Nowadays, with all-pervasive social media and the universal availability of the tools to produce it, seeing and hearing yourself is a commonplace, However, it was not always thus.
The first time I saw myself on ‘video’ – although back in 1964 it was called film – I was
standing around aimlessly playing in a school cricket match. It was a black & white home movie, without sound, that must have been made by a proud parent of one of my schoolmates.
The second time was in a brief few seconds – again in silent black & white – six years later, sitting in a tent at the 1970 Isle of Wight Festival. I was talking, although obviously without the benefit of sound I’ve got no idea what I was saying. Probably how irritating Joni Mitchell had been.
‘So what?’ you may reasonably ask, always assuming you haven’t already breached your attention span and clicked away in search of another kitten video.
Allow me to explain. À propos two recent daily prompts from WordPress (typical: nothing for ages then two come along one right after the other) I’m exploring two related questions:
- What do you find more unbearable: watching a video of yourself, or listening to a recording of your voice?
- When you do something scary or stressful – bungee jumping, public speaking, etc. – do you prefer to be surrounded by friends or by strangers?
When I was younger I was painfully shy and terribly tongue-tied. Now, though, while I certainly wouldn’t go out of my way to take a selfie or post a video of myself (perhaps playing artfully with a ball of wool), I’m pretty relaxed about seeing and hearing myself – usually in the bottom corner of my iPad during a Skype call.
It was my job that transformed my attitudes. For twenty years I was an investment analyst, back when it was quite an honourable profession. One of the non-core activities that this involved was speaking to the media: the idea being that you should project an air of calm authority which would reflect well on your employer. Basically, it was unpaid advertising.
My first foray into this was an interview for BBC Scotland (this was when I worked in Edinburgh) in which I pontificated about one of the Scottish banks which at the time was the subject of an (unsuccessful) takeover bid. I recorded the interview at my office, but the BBC didn’t use it until about a week later. My interviewer kindly gave me a call to tell me that it would run on the early evening news. So, the family assembled in front of the TV to await the great event – me on the sofa, my three-year old son sitting on the floor in front of me.
Run VT and there I was, in my best suit and droning on in my flat Merseyside accent. I was quite surprised that I found myself feeling quite dispassionate about it all. Others were more impressed, however: after about fifteen seconds my son turned round, looked at me, then turned back to the set. He turned round again:
“Daddy, is that you?’
‘Yes it is”
‘Does that mean you’re under arrest?”
After that impressive debut, I graduated to the white knuckle ride that is ‘going live’, on CNN more often than not, usually in relation to some or other European bank’s latest, tediously dull, results announcement. Since the repeat cycle of CNN Business news is (or was) about two hours, I had plenty of opportunity to ‘watch myself back’ later in the day. Although I say so myself, I got quite good at this and was usually able to speak in short, jargon-free sentences that were grammatically correct and with a decent soundbite thrown in. They kept coming back for more anyway.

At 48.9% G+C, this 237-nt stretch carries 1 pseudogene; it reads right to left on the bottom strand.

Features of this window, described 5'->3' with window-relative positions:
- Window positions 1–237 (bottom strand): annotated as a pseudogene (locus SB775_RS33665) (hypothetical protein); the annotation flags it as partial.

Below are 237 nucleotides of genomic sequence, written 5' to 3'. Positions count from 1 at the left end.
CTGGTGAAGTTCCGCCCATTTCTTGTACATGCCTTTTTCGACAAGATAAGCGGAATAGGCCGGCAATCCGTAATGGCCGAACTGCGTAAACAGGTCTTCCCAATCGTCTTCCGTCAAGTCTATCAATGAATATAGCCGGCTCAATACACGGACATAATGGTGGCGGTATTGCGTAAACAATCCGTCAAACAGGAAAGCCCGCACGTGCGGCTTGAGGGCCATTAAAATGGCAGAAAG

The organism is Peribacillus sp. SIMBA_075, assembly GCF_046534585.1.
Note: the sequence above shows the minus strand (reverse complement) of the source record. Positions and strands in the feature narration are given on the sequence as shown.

So, in response to the first prompt, neither sight nor sound of myself bothers me any more.
From which it follows that it really doesn’t make much difference to me whether I’m among friends or strangers when I’m making a show of myself. Again, it wasn’t always thus and again it was work that brought about the more relaxed attitude.
A key element of the analyst’s job is ‘marketing’ – a polite term for
flogging explaining your latest stock recommendations or thematic research to investors.
This marketing could be either on a one-on-one basis or involve making a presentation to a group – which could be anything from a couple of portfolio managers to hundreds of people at a Conference. It was a very nervous experience the first couple of times, of course, but after a while it got to be just part of the job. The worst part wasn’t the ‘performance’ aspect but the ravages wreaked on my voice – never strong at the best of times – by spending most of the time talking.
My most surreal public speaking experience was at a conference in Italy which featured simultaneous translation. I met with the two lady interpreters beforehand. They were very nice, but they told me that, because it takes much longer to say anything in Italian than in English, I should speak very slowly and pause meaningfully between sentences to allow them to catch up. Slightly nonplussed, I followed instructions, with the result that I gave every impression that I was addressing an uncomprehending bunch of seven year-olds.
And the daft thing was that all the Italians in my audience spoke perfectly good English anyway.
You could say, therefore, that I’m inured to public speaking. The way I look at it is that if I’m among friends they’ll still be my friends even if I do make a complete arse of myself. And if they’re strangers then I’m never going to see them again anyway, so what does it matter?
But you can forget the bungee-jumping. I’m not doing that for anyone.